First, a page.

Politics & Government

Sure, Obama's got game — but can he pick an NCAA winner?

WASHINGTON — To the many items on President Barack Obama's plate, add this year's NCAA men's basketball tournament.

With the American International Group scandal raging, Obama, who played basketball in high school and is clearly the nation's No. 1 fan, took time out to explain which team he favored to win the monthlong tournament, known as March madness.

He picked the Tar Heels of the University of North Carolina at Chapel Hill, the same team he picked last year, when it lost.

In an interview in the White House Map Room, which was recorded Tuesday and aired Wednesday on ESPN, the president seemed unconcerned about last year's letdown as he explained why he thought that UNC would beat Louisville in the final game.

"Here's what I like about Carolina: experience and balance," he said.

Overall, Obama filled out his bracket, which begins with the initial pairings and picks winners for each round, cautiously.

In making his selections, the president nearly always picked the highest-ranked team to win. He picked three of the four top-seeded teams to make it to the Final Four: Carolina, Pittsburgh and Louisville. His fourth pick, Memphis, was essentially a runner-up for the top seed.

"That tells me that he's a guy that doesn't take a lot of chances," said Billy Packer, a longtime basketball analyst for CBS Sports who retired last year. "He's a guy that understands why there're No. 1 seeds."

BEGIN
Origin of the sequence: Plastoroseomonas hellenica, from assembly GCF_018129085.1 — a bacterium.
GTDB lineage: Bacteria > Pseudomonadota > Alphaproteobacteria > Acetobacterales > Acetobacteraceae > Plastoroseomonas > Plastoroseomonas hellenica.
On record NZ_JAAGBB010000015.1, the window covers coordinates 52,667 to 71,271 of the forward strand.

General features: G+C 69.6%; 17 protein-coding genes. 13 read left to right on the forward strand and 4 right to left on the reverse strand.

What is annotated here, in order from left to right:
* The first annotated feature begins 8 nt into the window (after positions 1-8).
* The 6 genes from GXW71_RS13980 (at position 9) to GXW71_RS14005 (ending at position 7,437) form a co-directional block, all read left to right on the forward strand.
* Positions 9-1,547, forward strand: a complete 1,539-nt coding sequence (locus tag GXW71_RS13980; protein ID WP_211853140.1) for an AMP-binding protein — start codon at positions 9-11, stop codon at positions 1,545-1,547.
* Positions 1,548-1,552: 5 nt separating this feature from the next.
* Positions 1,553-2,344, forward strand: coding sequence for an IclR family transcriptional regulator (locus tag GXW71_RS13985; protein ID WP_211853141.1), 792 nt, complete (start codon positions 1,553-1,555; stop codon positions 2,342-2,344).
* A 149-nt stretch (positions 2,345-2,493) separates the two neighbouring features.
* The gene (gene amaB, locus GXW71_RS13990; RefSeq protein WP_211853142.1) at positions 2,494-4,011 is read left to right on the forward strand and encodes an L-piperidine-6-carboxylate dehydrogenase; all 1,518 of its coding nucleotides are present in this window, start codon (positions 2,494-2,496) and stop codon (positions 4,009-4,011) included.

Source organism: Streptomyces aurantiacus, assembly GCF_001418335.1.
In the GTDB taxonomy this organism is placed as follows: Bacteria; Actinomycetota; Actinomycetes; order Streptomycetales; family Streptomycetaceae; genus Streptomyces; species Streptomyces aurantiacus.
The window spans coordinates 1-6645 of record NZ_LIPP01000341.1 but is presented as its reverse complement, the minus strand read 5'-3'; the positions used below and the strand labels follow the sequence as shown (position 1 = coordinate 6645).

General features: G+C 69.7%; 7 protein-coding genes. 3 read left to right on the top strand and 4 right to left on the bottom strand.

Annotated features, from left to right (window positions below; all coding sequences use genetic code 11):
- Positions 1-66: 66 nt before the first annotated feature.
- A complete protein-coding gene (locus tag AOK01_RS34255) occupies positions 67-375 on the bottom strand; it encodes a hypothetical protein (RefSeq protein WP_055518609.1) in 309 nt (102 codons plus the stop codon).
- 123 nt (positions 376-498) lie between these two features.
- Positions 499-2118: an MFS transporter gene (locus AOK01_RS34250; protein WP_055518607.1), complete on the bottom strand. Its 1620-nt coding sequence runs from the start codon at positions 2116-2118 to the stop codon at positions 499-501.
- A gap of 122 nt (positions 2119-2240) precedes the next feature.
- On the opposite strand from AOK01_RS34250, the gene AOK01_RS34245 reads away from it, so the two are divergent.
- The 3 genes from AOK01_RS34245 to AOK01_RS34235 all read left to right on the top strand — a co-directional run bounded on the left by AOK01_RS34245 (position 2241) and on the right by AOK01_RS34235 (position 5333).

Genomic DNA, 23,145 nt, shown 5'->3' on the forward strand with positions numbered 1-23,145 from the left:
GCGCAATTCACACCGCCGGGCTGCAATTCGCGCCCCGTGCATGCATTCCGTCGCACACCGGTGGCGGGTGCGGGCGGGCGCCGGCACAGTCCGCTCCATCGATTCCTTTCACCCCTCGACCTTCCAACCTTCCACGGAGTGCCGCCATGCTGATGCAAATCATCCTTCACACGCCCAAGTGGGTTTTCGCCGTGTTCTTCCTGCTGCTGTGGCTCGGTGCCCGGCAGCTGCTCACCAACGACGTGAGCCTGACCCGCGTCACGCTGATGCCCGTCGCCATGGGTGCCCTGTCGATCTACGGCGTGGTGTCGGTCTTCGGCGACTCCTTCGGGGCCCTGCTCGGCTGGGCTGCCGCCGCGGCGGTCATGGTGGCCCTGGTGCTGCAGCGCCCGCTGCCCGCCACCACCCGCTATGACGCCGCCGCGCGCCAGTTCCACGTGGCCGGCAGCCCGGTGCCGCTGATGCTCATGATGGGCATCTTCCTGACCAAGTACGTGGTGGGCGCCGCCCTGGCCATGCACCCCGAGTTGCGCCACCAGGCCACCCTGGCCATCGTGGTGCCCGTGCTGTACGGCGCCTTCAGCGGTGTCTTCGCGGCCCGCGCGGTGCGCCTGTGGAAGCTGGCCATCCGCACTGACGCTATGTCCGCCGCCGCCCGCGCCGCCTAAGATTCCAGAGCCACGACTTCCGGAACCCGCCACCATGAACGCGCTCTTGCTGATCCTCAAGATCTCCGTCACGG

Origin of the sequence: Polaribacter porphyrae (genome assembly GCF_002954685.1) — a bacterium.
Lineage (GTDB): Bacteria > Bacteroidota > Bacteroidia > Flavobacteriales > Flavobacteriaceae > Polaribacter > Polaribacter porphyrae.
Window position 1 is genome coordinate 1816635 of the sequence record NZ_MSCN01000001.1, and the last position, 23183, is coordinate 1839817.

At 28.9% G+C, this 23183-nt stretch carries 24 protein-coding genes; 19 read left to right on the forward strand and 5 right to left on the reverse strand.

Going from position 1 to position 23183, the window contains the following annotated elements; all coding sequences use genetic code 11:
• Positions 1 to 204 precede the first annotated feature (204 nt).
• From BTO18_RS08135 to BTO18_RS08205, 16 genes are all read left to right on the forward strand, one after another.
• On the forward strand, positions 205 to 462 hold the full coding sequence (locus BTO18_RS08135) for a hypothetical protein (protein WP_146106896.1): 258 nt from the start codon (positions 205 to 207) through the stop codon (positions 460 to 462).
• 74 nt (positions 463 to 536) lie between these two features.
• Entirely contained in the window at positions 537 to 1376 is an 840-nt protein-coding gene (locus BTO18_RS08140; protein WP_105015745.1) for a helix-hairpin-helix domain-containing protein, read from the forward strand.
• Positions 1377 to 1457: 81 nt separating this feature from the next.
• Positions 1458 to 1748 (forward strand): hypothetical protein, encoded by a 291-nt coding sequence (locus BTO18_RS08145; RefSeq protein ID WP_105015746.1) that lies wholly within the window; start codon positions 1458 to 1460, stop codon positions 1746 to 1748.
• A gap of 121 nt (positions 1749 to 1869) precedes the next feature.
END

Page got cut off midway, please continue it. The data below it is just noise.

Still, Packer took exception to Obama's statement that he thought that Carolina point guard Ty Lawson would recover from a jammed right big toe suffered earlier this month.

On Wednesday, Tar Heels coach Roy Williams said that he didn't know whether Lawson, the ACC player of the year, would be able to play.

"When the president speaks, I want him to speak about things he knows or is well informed on," said Packer, who lives in Charlotte, N.C. "On that one, he doesn't. With that type of injury, Lawson won't know himself if he can play until he warms up the day of the game."

The president's picks also ignored some family ties.

Although his brother-in-law, Craig Robinson, is the head men's basketball coach at Oregon State University, Obama picked only one Pac-10 team — the University of Washington — to win in the first round.

In a handwritten version of the bracket made available by the White House, Obama appears to have struggled with his final choice, crossing out Louisville to write UNC and putting a large question mark next to the match-up.

The president has some sentimental ties to Carolina.

During last year's March Madness, he picked the Tar Heels to go all the way, though the team ended up losing to Kansas in the semifinals. In the days before his win in North Carolina's climactic Democratic primary in May, Obama played a pickup game with the team.

During the interview, he addressed the players directly.

"Now, for the Tar Heels that are watching, I picked you all last year — you let me down," the president said. "This year, don't embarrass me in front of the nation, all right? I'm counting on you. I still got those sneakers you guys gave me."

(Beckwith reports for The (Raleigh) News & Observer.)


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